Early spring is prime time to be on the lookout for the invasive plant lesser celandine along your streambanks and in your wetlands.

Lesser celandine is a low-growing green plant that flowers in March and April. Its heart-shaped leaves are dark green and shiny and grow on short stalks. The Latin name for this plant is Ranunculus ficaria.

Lesser celandine

Be on the lookout for lesser celandine, a floodplain invader.

Lesser celandine has bright butter-yellow, buttercup-like glossy flowers that are each about 1 inch in diameter. These flowers usually have 8 petals that emerge from a central disk. One plant can have several flowers but each flower grows on its own stalk.

This invasive weed reproduces rapidly by seed and also through rounded “bulbils” that grow where leaf emerges from the stem. Although the above-ground part of the plant dies back by early summer, these bulbils remain and are moved around by rain and animals to start new populations. Lesser celandine also has below-ground tubers that are thick and finger-like. The tubers are storage organs that keep the plant alive through the rest of the year when the plant isn’t visible.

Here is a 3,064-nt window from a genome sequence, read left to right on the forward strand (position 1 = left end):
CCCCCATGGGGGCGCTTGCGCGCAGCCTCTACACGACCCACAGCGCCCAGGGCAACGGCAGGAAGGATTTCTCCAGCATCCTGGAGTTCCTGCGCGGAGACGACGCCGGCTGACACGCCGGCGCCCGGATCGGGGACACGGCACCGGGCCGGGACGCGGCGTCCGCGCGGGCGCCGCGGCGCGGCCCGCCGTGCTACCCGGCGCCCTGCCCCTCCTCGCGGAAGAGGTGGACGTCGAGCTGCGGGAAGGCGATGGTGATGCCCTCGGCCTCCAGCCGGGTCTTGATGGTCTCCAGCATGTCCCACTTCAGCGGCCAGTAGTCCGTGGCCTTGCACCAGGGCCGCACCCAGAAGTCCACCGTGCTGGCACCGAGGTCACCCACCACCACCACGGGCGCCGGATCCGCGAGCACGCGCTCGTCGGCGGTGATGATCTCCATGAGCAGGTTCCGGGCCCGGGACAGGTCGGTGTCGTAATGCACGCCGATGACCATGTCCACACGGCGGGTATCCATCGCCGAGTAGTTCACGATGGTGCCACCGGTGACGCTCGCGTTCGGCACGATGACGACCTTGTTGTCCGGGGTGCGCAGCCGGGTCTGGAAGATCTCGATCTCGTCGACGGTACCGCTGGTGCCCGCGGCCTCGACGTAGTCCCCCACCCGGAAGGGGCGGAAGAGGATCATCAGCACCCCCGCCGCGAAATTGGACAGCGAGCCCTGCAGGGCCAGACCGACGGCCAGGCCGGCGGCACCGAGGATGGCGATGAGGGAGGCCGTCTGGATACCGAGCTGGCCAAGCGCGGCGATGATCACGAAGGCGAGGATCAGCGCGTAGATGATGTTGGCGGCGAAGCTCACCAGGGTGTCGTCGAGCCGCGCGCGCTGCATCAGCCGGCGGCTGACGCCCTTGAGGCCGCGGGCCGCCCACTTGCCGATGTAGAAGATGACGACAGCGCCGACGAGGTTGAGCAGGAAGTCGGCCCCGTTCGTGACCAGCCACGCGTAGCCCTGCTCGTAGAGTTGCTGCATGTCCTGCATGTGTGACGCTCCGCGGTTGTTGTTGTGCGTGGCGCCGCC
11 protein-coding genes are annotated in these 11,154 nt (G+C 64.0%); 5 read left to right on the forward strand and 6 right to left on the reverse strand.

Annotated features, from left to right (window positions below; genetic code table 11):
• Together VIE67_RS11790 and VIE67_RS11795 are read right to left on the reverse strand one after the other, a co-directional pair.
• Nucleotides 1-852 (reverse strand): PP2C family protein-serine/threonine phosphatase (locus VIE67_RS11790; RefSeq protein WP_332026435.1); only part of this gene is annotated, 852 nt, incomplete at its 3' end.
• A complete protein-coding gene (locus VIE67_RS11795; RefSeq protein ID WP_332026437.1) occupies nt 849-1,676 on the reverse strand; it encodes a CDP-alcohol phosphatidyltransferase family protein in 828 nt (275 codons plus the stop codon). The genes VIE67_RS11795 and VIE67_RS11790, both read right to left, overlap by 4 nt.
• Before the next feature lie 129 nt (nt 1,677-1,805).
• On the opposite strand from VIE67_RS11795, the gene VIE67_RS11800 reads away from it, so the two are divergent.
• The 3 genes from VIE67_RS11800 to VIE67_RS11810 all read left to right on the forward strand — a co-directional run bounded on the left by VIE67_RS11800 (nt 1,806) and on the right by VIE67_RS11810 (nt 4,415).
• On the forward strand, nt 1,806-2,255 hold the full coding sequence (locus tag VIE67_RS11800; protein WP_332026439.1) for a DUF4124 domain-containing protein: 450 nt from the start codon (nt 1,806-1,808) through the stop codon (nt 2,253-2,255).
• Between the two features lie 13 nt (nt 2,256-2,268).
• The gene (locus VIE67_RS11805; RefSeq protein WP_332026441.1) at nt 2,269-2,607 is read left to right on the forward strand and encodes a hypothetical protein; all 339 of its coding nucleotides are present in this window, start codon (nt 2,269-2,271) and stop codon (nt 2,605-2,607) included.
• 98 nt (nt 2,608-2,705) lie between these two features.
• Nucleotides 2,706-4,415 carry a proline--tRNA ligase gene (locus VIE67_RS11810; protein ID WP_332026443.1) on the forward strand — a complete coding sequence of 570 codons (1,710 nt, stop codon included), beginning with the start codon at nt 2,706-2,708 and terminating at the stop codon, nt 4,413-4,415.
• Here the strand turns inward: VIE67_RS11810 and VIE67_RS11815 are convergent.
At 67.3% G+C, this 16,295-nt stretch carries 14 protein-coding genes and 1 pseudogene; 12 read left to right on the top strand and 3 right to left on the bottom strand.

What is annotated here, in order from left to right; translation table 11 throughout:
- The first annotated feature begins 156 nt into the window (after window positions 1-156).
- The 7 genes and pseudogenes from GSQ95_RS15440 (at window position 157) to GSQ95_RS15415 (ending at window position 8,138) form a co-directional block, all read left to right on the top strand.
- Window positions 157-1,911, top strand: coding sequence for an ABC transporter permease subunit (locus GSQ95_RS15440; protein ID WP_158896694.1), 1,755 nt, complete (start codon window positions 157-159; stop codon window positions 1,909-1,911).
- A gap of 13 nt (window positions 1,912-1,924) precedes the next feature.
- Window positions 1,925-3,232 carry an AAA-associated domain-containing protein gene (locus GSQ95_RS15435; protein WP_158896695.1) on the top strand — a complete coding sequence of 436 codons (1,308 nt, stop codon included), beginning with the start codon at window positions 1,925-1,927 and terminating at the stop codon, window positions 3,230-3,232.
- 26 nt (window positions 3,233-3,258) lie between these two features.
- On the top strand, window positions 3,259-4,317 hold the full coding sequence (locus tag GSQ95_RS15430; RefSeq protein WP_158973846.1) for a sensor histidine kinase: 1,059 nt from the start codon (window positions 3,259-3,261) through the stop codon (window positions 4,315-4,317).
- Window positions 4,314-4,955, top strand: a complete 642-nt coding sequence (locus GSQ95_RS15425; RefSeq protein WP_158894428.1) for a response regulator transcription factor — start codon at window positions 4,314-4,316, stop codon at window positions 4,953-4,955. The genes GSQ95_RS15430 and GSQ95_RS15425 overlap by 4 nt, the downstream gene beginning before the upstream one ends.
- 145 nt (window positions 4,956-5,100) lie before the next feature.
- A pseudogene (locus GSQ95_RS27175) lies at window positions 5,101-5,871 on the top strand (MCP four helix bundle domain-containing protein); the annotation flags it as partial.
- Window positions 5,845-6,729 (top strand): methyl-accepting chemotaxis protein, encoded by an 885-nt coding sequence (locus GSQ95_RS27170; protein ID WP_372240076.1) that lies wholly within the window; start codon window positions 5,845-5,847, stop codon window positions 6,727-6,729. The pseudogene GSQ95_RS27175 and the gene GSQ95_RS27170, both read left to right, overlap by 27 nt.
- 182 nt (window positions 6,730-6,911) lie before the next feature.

One high-quality native plant that folks sometimes confuse for lesser celandine is marsh marigold (its Latin name is Caltha palustris).

Marsh marigold

Don’t confuse this related native wetland plant, marsh marigold, for the invasive lesser celandine.

Marsh marigold also has larger shiny dark green, heart-shaped leaves and also blooms in the spring, but it grows in somewhat different habitat and has fewer petals. You’re most likely to find marsh marigold blooming singly or in small groups around a wetland or in a stream or lakeshore setting where there is water or saturated mud. You won’t find it higher up on the bank on drier soils. Its flower parts are also different: marsh marigold flowers have 5-9 yellow petals, whereas lesser celandine’s flowers have 8 or more petals. Marsh marigold also doesn’t have tubers or bulbils.

Lesser celandine has only recently invaded Wisconsin, which makes its control all the more important now, before it spreads and gets out of control.

If you find a plant that you think is lesser celandine, take photos of the plant and/or collect a sample, note the location of the plant, and send the photo and location to invasive.species@wi.gov, or call your local WDNR Aquatic Invasive Species coordinator.

Find more information about this wetland invasive species (including how to control it) on the WDNR’s website.

Photos by Leslie J. Mehrhoff (University of Connecticut, Bugwood.org), Brian Russart (Milwaukee County Parks), and Kate Redmond (UW Milwaukee Field Station).

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